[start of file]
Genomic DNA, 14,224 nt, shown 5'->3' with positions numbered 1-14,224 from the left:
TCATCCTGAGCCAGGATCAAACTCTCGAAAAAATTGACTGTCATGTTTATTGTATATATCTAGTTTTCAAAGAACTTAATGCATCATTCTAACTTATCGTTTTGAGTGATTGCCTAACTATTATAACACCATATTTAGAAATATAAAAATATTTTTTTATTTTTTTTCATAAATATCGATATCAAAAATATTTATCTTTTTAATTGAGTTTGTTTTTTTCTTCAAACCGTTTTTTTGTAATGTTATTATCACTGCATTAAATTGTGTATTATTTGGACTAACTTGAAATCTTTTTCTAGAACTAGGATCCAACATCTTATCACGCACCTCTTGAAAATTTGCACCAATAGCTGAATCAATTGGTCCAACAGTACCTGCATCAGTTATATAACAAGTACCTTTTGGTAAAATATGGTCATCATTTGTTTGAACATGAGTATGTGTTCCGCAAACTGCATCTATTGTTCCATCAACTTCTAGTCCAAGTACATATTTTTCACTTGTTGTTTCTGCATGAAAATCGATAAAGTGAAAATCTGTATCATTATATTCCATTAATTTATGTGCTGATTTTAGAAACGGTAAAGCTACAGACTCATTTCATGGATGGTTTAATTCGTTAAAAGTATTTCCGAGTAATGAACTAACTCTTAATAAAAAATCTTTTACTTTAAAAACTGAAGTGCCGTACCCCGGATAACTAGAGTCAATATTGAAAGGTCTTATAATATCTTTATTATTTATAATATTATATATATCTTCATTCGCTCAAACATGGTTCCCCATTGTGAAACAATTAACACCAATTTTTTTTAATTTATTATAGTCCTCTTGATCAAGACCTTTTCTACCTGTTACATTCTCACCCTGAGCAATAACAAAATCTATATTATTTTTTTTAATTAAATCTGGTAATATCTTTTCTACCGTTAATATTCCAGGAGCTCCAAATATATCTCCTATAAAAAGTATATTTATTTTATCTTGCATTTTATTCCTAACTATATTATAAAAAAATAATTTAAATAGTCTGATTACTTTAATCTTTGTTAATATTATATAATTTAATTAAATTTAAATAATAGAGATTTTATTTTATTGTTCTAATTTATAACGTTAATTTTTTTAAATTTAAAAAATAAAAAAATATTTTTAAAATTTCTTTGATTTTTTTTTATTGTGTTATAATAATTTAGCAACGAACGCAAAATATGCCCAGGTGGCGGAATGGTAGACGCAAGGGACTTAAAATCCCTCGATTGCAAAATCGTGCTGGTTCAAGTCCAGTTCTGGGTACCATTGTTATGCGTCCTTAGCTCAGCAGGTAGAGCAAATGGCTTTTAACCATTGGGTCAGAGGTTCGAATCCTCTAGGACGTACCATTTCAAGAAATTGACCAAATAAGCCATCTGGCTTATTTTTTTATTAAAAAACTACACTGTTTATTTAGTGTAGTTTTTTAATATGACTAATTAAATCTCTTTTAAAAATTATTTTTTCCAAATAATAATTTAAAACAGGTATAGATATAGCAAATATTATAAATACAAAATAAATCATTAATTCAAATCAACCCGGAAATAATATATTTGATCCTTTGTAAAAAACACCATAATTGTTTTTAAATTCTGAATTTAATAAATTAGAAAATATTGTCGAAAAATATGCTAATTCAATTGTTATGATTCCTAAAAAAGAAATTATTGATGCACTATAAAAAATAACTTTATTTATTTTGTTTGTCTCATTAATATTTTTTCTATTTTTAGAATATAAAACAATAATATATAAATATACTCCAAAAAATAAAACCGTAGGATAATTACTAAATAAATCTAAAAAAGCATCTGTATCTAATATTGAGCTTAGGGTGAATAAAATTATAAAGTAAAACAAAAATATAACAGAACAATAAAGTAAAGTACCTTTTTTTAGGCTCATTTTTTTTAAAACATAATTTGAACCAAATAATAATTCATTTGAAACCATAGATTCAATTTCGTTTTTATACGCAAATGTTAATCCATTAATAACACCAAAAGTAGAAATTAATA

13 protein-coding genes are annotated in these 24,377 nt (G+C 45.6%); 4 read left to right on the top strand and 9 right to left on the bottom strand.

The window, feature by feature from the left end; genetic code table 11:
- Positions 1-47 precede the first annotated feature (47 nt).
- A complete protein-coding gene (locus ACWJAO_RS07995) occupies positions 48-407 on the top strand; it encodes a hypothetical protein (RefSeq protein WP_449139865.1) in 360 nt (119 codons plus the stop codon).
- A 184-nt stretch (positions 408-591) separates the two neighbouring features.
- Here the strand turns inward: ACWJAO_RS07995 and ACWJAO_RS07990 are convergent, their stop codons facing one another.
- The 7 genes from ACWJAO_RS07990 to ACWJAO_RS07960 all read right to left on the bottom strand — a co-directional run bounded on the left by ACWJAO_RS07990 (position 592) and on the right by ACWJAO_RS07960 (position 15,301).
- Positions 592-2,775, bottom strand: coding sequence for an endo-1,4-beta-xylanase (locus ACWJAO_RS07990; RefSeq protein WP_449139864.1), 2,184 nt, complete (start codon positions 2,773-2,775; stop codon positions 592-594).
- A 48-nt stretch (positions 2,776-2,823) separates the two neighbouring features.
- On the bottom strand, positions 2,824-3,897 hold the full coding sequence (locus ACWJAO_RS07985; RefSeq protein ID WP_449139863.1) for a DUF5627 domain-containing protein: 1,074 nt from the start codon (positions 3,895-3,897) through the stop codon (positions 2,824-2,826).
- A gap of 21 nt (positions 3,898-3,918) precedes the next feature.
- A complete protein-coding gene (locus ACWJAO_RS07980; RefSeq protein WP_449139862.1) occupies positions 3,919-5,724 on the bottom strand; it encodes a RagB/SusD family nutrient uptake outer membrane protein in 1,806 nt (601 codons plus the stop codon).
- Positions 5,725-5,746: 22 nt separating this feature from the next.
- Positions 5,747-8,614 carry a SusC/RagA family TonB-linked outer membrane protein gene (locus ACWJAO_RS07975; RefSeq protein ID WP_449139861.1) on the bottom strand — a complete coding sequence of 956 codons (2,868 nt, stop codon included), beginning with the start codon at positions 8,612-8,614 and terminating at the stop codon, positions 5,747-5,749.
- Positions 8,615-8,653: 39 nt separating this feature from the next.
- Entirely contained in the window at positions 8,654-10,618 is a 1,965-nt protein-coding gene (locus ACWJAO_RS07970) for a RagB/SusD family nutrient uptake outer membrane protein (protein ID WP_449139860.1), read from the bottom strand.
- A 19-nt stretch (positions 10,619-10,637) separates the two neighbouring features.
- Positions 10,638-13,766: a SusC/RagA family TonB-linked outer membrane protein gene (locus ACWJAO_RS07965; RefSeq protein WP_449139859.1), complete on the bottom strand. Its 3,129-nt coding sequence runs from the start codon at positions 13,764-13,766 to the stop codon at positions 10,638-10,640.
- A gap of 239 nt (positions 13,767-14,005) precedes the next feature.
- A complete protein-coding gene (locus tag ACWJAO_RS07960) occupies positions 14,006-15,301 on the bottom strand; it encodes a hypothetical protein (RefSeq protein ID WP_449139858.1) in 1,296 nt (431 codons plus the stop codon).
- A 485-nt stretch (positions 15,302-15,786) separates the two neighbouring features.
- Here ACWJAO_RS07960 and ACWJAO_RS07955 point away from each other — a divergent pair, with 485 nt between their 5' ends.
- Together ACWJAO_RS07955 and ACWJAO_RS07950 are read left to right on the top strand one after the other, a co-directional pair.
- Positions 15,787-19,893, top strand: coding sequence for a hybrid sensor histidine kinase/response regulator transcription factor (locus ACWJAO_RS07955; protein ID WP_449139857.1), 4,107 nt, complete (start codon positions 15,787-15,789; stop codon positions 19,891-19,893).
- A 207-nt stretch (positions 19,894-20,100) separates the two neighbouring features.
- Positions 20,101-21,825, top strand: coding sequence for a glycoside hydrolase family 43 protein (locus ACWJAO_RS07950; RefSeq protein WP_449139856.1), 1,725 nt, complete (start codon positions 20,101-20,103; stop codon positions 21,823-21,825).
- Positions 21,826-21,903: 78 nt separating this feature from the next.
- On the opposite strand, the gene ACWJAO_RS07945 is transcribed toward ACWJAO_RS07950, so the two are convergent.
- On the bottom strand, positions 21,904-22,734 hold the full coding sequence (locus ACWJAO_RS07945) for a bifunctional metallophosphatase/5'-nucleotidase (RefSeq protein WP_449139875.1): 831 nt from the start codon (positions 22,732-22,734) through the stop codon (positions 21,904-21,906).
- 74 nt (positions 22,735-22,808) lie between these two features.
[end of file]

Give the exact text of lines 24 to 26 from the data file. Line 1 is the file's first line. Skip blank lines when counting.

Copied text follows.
- Here ACWJAO_RS07960 and ACWJAO_RS07955 point away from each other — a divergent pair, with 485 nt between their 5' ends.
- Together ACWJAO_RS07955 and ACWJAO_RS07950 are read left to right on the top strand one after the other, a co-directional pair.
- Positions 15,787-19,893, top strand: coding sequence for a hybrid sensor histidine kinase/response regulator transcription factor (locus ACWJAO_RS07955; protein ID WP_449139857.1), 4,107 nt, complete (start codon positions 15,787-15,789; stop codon positions 19,891-19,893).